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An important aspect of my research methods is the partnerships and friendships, which develop alongside the works. Such partnerships often last for many projects and in themselves become a form of Haecceity as they inform and support the subsequent art works I create.

During my residency in Australia at the end of 2016 I met and worked with artist Linda Swinfield. During our brief time together in Newcastle Printmakers there was a recognition and familiarity, which connected through our approach to our respective practices. Ideas around connection to place and memory play a very important role in both of our practices and I would like to thank Linda for sharing with me her very insightful Masters exegesis ‘Haecceity – Family, Object and Memory’ which has offered a new insight into the notions of Haecceity and links to aesthetic and creative characteristics.


‘Thus tracing its conceptual development from object to object in the creative process where one work often evolves out of another, itself from another and into something newer. The object becomes an evolving entity that has been born from itself or an aspect of itself. Haecceity encapsulates this aspect of the object, the work, and its individual existence.”


“Through Haecceity we connect with Duns Scotus’ notion of Individuation, which encapsulates this aspect of the object, the work of art and individual being itself. That each object, individual entity or person has its own specific essences, gives it specific traits or characteristics – the notion of individuality. Without the existence of these properties, the object or person would cease to exist. According to Scotus, individual substances cannot be substantiated; a clone of me is not an instance of me, but an instance or contingence of humanity.”

Linda Swinfield – Haecceity – Family. Object and Memory 2009.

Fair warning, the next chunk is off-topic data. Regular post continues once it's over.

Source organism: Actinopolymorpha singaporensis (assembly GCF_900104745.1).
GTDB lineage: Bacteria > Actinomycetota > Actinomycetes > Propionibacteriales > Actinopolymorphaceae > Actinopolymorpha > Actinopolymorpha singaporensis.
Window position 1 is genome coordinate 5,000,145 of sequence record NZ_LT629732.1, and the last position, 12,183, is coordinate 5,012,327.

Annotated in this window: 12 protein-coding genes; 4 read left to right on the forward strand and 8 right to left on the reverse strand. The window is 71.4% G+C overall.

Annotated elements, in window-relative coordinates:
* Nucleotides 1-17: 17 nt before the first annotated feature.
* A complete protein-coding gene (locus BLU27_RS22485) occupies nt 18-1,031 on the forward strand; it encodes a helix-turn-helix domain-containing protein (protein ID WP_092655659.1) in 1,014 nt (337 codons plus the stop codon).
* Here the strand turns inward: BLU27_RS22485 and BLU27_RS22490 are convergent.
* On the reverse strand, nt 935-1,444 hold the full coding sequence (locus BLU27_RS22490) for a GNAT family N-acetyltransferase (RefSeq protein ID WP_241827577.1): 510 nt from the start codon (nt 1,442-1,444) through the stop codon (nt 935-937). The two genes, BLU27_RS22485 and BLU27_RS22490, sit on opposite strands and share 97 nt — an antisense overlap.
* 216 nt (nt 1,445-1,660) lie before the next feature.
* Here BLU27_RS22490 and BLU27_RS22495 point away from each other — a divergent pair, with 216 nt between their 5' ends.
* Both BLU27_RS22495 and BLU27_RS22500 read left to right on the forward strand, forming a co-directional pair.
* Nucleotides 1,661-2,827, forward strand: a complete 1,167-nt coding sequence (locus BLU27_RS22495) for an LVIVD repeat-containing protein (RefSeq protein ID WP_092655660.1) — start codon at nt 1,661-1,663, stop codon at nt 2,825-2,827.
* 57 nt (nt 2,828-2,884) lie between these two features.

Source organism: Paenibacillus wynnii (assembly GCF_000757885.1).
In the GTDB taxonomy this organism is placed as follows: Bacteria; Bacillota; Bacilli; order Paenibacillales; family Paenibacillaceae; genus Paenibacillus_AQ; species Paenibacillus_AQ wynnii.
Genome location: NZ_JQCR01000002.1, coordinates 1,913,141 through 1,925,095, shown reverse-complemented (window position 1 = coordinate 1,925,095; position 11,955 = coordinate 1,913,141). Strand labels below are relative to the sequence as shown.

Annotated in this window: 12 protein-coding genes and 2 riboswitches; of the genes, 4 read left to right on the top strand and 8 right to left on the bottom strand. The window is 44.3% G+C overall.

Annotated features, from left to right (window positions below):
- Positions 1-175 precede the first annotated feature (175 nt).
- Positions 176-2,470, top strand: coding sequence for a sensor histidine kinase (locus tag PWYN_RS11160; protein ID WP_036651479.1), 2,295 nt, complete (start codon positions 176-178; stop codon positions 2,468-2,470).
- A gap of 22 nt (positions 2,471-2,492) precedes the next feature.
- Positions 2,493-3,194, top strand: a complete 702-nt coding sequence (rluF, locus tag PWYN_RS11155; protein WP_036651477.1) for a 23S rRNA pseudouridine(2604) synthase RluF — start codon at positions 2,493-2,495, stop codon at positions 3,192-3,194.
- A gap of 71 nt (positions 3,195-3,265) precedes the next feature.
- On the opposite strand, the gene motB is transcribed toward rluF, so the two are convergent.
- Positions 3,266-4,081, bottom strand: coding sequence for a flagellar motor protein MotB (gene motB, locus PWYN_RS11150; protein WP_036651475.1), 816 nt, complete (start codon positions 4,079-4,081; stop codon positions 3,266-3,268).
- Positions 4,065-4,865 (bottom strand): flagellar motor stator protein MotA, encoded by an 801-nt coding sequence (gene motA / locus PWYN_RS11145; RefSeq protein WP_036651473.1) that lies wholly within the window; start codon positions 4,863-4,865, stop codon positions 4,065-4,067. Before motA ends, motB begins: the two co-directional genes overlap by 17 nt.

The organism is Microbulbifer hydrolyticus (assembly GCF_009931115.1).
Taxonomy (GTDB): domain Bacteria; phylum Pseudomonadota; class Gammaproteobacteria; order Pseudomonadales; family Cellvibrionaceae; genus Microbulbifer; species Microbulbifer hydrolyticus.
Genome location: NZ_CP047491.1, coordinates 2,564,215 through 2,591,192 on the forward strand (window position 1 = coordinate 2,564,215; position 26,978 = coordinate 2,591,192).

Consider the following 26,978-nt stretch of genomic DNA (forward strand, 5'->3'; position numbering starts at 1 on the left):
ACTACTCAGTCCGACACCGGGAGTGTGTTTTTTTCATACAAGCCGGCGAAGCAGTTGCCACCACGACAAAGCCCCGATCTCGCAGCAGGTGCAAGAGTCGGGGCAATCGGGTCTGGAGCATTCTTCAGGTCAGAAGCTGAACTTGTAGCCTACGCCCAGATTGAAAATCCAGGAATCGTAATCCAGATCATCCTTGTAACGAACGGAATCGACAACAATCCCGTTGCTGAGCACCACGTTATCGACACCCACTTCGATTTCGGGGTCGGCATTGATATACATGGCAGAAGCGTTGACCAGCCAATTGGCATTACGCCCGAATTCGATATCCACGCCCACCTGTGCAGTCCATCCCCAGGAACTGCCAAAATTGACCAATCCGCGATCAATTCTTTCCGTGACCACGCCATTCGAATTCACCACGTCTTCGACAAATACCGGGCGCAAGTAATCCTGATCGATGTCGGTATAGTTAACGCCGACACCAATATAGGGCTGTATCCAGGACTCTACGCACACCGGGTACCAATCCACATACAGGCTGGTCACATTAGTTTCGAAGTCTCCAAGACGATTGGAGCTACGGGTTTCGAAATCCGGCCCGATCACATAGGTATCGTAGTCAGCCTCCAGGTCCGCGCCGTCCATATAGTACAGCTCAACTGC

One new element of the residency installation being created will be the potential inclusion of sound to the gallery space.

Sound and touch play a massively important role in experiencing mossland/wetland spaces and with this in mind I am working with a colleague and fellow artist from UCLan Leon Hardman to try to create interactive panels which will sit along side the site specific gallery drawings. The panels will be screen-printed with electro-conductive ink which when wired up to a small touch board will respond to touch and carry sound. Currently this is still being developed and tested but I am hopeful that we will have panels ready for installation at the beginning of the residency.


This week I have been back out at Risely Moss with rangers Mark and Gaynor collecting sounds and moments. Their knowledge of the site and connection and understanding of place informed the choices and locations for collecting the sounds.

I had no preconceived ideas around what I wanted to record instead accepting and allowing the site to offer moments as we walked and then trying to respond to those discoveries and offerings. We were not disappointed; Risley gave us a clear still day where even the soft sounds of bird’s wings fluttering in the undergrowth could be detected followed by a crisp cold day where the wind gusted over the mossland bringing with it new sounds and a dynamic movement which felt like the moss was breathing.

We followed deer and fox trails across the mossland listening to the vegetation and ground beneath our feet as we walked.

The distant drone of the motorway always present was forgotten as we focused in on the living waters and subtle sounds of the vegetation as we moved through it.

There are many ways to cross the mossland spaces of Warrington and Greater Manchester – walking, running, flying and driving. Risley encapsulates all of these with pathways for both man and animal visible, flight paths of migratory and resident birds in constant use, airplanes and helicopters routinely interrupt the stillness and then finally motorway and railway all of which cross and intersect the once expansive mossland. This visual and audible patchwork of sensory experiences combine to engulf those who pause for a moment to listen and look.


And this returns us to Scotus’ idea of Individuation and Haecceity as without the existence of all these properties, the uniqueness of place would cease to exist.


“A Haecceity has neither beginning nor end, origin nor destination; it is always in the middle. It is not made of points, only of lines. It is a rhizome.”

Alan, Taylor, Haecceity (he ke’ti) 1996- The University of Texas at Arlington, http:///www.uta.edu/english/apt/d&g/haeccity,html